“How is this possible, turning someone to stone?” I asked, and my irritation at this apparent disregard for rationality leaked into my voice.
“I’m not sure,” was the Promethean’s honest answer. He went on with his examination.
The West Side Siren accompanied us, not that she had any insight to offer. She stuck close to me, attempting small talk and not-so-subtle flirtations while I made a concerted effort to brush her off. Unmercifully, she didn’t pick up on it. Matt tossed her a question.
“Siren, what do you know about this gang of robbers and that green-haired woman out there?”
“Nothing except they called her Medusa. I’ve never heard of any of them before,” she replied.
“And the Prince’s Emblazoned?”
“I never heard of that before, either. She won’t say what she wanted with it.”
The Promethean hummed thoughtfully, tapping his thumb on the point of his chin. “I deem it unlikely that Medusa concocted this formula herself. Likewise, I doubt that she stole the suit of armor for her own interests.” Without elaborating further, he walked away to examine another of the human statues, leaving me alone with the West Side Siren.
“You know,” she whispered, close to my ear, “I own all your albums, every composition. I may just be your biggest fan.”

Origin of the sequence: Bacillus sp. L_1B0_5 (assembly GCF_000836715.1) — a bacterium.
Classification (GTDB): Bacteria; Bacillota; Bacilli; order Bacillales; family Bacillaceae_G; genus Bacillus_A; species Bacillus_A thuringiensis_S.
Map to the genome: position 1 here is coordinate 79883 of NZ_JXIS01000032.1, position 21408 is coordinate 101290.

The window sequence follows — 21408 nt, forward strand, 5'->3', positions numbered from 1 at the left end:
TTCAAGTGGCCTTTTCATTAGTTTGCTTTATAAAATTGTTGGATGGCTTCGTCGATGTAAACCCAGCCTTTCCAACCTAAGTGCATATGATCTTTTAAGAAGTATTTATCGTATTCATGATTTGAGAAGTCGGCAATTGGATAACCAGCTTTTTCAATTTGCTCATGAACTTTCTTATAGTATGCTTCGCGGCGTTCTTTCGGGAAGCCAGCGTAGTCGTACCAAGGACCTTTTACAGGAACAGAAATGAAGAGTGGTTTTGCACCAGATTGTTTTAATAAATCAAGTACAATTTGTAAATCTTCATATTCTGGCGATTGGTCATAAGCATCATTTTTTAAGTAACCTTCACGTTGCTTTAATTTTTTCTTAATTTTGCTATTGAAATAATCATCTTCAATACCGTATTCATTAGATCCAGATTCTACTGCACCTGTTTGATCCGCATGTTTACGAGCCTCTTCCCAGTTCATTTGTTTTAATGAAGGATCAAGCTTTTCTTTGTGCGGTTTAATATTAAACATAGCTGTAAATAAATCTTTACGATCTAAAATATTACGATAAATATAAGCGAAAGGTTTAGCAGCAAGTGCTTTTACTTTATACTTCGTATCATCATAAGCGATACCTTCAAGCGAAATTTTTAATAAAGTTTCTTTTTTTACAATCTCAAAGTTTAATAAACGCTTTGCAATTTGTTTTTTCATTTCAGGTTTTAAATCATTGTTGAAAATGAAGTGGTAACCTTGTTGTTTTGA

I pinched the bridge of my nose in frustration. “Of course you are, honey. No one’s ever told me that before. Listen, I’ll be happy to autograph your ass cheeks when we’re done here, but right now professionals are working!”
She jumped back, stricken with that expression common to every conceited woman who gets rebuffed. Her narrowed eyes said: ‘How dare you, you worthless bastard?’ but her trembling lips asked ‘Why don’t you want me?’
I made a studied effort of looking away from her, and let out a contented sigh when I heard the click of her boots trailing away from the gallery. “Now that she’s gone, how about a little background music?” I rubbed my fingers together as the soft strains of my Concerto for Strings filled the gallery.
“Silence! I need to concentrate!” barked the Promethean.
“Philistine,” I muttered, and ceased my psionic strumming.
The Promethean continued his examination for another ten minutes in absolute silence. Eventually, he threw up his hands.
“Maybe it’s elemental transmutation,” the Atomic Ranger offered, always reliable to couch a phenomena in terms of his own experience.
“Why bother stealing anything if you can do that, on this scale, that quickly?” I asked.